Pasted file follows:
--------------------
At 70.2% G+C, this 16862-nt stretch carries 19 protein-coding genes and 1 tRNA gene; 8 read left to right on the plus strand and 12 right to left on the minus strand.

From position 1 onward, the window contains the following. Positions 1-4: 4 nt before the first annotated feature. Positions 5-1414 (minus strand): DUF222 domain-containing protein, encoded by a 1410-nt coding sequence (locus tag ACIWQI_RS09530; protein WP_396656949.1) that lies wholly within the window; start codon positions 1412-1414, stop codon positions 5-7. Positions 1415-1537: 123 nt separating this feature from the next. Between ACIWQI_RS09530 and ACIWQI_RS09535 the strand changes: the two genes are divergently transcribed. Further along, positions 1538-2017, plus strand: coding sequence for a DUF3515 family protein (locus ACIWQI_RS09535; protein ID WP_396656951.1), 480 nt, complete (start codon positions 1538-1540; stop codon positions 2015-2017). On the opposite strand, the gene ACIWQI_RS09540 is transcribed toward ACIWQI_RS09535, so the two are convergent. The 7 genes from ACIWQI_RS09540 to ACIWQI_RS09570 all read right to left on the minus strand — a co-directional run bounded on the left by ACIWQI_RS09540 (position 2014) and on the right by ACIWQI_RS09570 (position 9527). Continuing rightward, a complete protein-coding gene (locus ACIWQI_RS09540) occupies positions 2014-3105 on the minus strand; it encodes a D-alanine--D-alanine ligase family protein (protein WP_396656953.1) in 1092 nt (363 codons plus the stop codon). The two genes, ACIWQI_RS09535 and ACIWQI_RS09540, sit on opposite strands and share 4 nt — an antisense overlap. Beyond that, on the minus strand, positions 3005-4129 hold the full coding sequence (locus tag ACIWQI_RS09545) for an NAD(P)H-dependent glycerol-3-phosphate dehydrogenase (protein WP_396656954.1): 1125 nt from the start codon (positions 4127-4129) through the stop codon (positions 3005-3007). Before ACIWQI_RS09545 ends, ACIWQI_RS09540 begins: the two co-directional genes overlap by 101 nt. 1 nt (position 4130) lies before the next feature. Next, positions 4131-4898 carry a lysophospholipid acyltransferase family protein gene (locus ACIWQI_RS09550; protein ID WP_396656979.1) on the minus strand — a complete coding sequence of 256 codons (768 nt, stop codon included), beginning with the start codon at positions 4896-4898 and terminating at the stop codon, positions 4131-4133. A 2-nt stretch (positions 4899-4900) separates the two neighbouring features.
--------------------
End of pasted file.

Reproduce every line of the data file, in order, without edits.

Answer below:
At 70.2% G+C, this 16862-nt stretch carries 19 protein-coding genes and 1 tRNA gene; 8 read left to right on the plus strand and 12 right to left on the minus strand.

From position 1 onward, the window contains the following. Positions 1-4: 4 nt before the first annotated feature. Positions 5-1414 (minus strand): DUF222 domain-containing protein, encoded by a 1410-nt coding sequence (locus tag ACIWQI_RS09530; protein WP_396656949.1) that lies wholly within the window; start codon positions 1412-1414, stop codon positions 5-7. Positions 1415-1537: 123 nt separating this feature from the next. Between ACIWQI_RS09530 and ACIWQI_RS09535 the strand changes: the two genes are divergently transcribed. Further along, positions 1538-2017, plus strand: coding sequence for a DUF3515 family protein (locus ACIWQI_RS09535; protein ID WP_396656951.1), 480 nt, complete (start codon positions 1538-1540; stop codon positions 2015-2017). On the opposite strand, the gene ACIWQI_RS09540 is transcribed toward ACIWQI_RS09535, so the two are convergent. The 7 genes from ACIWQI_RS09540 to ACIWQI_RS09570 all read right to left on the minus strand — a co-directional run bounded on the left by ACIWQI_RS09540 (position 2014) and on the right by ACIWQI_RS09570 (position 9527). Continuing rightward, a complete protein-coding gene (locus ACIWQI_RS09540) occupies positions 2014-3105 on the minus strand; it encodes a D-alanine--D-alanine ligase family protein (protein WP_396656953.1) in 1092 nt (363 codons plus the stop codon). The two genes, ACIWQI_RS09535 and ACIWQI_RS09540, sit on opposite strands and share 4 nt — an antisense overlap. Beyond that, on the minus strand, positions 3005-4129 hold the full coding sequence (locus tag ACIWQI_RS09545) for an NAD(P)H-dependent glycerol-3-phosphate dehydrogenase (protein WP_396656954.1): 1125 nt from the start codon (positions 4127-4129) through the stop codon (positions 3005-3007). Before ACIWQI_RS09545 ends, ACIWQI_RS09540 begins: the two co-directional genes overlap by 101 nt. 1 nt (position 4130) lies before the next feature. Next, positions 4131-4898 carry a lysophospholipid acyltransferase family protein gene (locus ACIWQI_RS09550; protein ID WP_396656979.1) on the minus strand — a complete coding sequence of 256 codons (768 nt, stop codon included), beginning with the start codon at positions 4896-4898 and terminating at the stop codon, positions 4131-4133. A 2-nt stretch (positions 4899-4900) separates the two neighbouring features.